An IRA is an INDIVIDUAL RETIREMENT ACCOUNT. An IRA is a personal savings plan that provides income tax advantages to individuals saving money for retirement purposes.
How does an IRA work?
You invest money in an IRA, up to the amounts allowable under the tax law. These investments are termed "contributions." In many instances an income tax deduction is available for the tax year for which the funds are contributed. The contributions, as well as the earnings and gains from these contributions, accumulate tax-free until you withdraw the money from the account. You therefore enjoy the ability to generate additional earnings, unreduced by taxes on these earnings, each year the funds remain within the IRA.
The withdrawals of the funds from the IRA are termed "distributions." Distributions are subject to income taxation, generally in the year in which you receive them. (Remember that in most cases you received an income tax deduction when you contributed the money to the IRA.) As with most things involving the government, the rules for distributions are more complicated than they need to be.
Different types of IRA’s
- TRADITIONAL IRA: depending on your filing status (Single, Joint, etc), and your Adjusted Gross Income, your contributions may range from fully deductible to totally non-deductible.
- EDUCATION IRA: money grows tax-free and has preferential tax treatment upon distribution to the beneficiary who uses it for authorized education expenses.
- SEP IRA - Simplified Employee Pension: employer established and funded Simplified IRA.
- SIMPLE IRA: includes the ability for the employer to establish and fund a retirement plan for the benefit of him/herself and his/her employees, and permits employees to contribute specific amount into an IRA.
- ROTH IRA: Contributions are NOT deductible when the funds are contributed, but the Roth IRA earnings accumulate tax-free and remain tax-free upon distribution.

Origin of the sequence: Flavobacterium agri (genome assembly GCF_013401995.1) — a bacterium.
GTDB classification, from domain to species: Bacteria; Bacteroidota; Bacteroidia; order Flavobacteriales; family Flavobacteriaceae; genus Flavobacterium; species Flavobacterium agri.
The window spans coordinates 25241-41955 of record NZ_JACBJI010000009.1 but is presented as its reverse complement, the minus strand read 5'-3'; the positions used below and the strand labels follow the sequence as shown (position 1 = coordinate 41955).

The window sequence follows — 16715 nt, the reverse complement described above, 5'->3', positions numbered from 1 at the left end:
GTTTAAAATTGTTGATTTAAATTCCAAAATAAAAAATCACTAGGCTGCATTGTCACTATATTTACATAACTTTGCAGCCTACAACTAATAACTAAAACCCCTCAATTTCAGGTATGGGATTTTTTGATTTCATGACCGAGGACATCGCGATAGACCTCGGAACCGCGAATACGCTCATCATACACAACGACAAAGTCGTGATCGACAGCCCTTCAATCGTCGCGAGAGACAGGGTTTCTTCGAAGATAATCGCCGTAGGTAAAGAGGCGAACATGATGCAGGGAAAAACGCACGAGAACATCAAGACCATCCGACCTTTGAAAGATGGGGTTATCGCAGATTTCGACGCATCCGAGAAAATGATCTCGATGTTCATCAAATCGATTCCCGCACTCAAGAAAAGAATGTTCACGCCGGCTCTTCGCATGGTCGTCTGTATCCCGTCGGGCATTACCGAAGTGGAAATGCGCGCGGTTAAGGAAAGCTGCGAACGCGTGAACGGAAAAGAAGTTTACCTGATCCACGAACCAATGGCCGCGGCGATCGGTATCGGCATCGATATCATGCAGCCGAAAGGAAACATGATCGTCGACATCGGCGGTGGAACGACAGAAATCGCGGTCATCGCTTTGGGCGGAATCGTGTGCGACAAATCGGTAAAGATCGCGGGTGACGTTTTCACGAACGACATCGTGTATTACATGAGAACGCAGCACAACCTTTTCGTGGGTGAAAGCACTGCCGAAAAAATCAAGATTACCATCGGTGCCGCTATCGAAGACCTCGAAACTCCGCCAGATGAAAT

Any individual can open and make contributions to a traditional IRA, as long as you, or your spouse (if you file a joint return), received taxable earned compensation during the year and you were not 70 ½ years old by the end of the year.
A portion of your IRA contribution may be tax deductible. This does not apply to Roth IRAs; they have different rules. But, for a Traditional IRA, it depends mostly on the amount of taxable compensation you earned in that tax year and whether or not you, or your spouse if married, are an active participant in a qualified plan. Assuming you, or you and your spouse jointly, earned more in taxable compensation than the maximum deductible amount for your IRA contributions, and neither of you are active participants in a qualified plan, you should be eligible to deduct the full amount of your contribution up to the maximum deductible amount.
If you or your spouse is an active participant in a qualified or employer-sponsored plan, then the amount of your contribution that is tax-deductible can be reduced depending on your AGI (adjusted gross income).
Can I have multiple IRA accounts at different institutions?
How do I decide which IRA is right for me?
It depends on your taxable income, and your age and family status. The best way is to schedule a meeting with me, to help you determine which type of strategy will work best for you.
Please contact me for further information: Eitan Mor, 757-486-2492.
This page is for informational purpose only and should not be construed as tax advice. Please consult your tax advisor.